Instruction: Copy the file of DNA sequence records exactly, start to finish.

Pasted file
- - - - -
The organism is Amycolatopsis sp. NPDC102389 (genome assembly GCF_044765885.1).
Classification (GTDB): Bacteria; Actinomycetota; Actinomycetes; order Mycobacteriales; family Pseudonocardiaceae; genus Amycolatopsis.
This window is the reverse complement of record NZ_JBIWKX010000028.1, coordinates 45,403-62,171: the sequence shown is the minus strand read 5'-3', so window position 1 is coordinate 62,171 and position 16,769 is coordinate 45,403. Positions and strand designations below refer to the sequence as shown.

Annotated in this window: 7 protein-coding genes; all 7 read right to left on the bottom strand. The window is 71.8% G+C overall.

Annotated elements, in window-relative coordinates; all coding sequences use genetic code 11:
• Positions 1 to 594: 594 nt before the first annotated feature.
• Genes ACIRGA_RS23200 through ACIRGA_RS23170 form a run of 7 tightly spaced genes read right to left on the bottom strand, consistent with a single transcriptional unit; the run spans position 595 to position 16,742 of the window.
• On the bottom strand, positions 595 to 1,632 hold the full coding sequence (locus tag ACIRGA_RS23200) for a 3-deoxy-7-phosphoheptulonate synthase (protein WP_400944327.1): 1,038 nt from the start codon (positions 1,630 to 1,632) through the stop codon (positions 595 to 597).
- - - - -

The organism is Amycolatopsis sp. NPDC102389 (genome assembly GCF_044765885.1).
Classification (GTDB): Bacteria; Actinomycetota; Actinomycetes; order Mycobacteriales; family Pseudonocardiaceae; genus Amycolatopsis.
This window is the reverse complement of record NZ_JBIWKX010000028.1, coordinates 45,403-62,171: the sequence shown is the minus strand read 5'-3', so window position 1 is coordinate 62,171 and position 16,769 is coordinate 45,403. Positions and strand designations below refer to the sequence as shown.

Annotated in this window: 7 protein-coding genes; all 7 read right to left on the bottom strand. The window is 71.8% G+C overall.

Annotated elements, in window-relative coordinates; all coding sequences use genetic code 11:
• Positions 1 to 594: 594 nt before the first annotated feature.
• Genes ACIRGA_RS23200 through ACIRGA_RS23170 form a run of 7 tightly spaced genes read right to left on the bottom strand, consistent with a single transcriptional unit; the run spans position 595 to position 16,742 of the window.
• On the bottom strand, positions 595 to 1,632 hold the full coding sequence (locus tag ACIRGA_RS23200) for a 3-deoxy-7-phosphoheptulonate synthase (protein WP_400944327.1): 1,038 nt from the start codon (positions 1,630 to 1,632) through the stop codon (positions 595 to 597).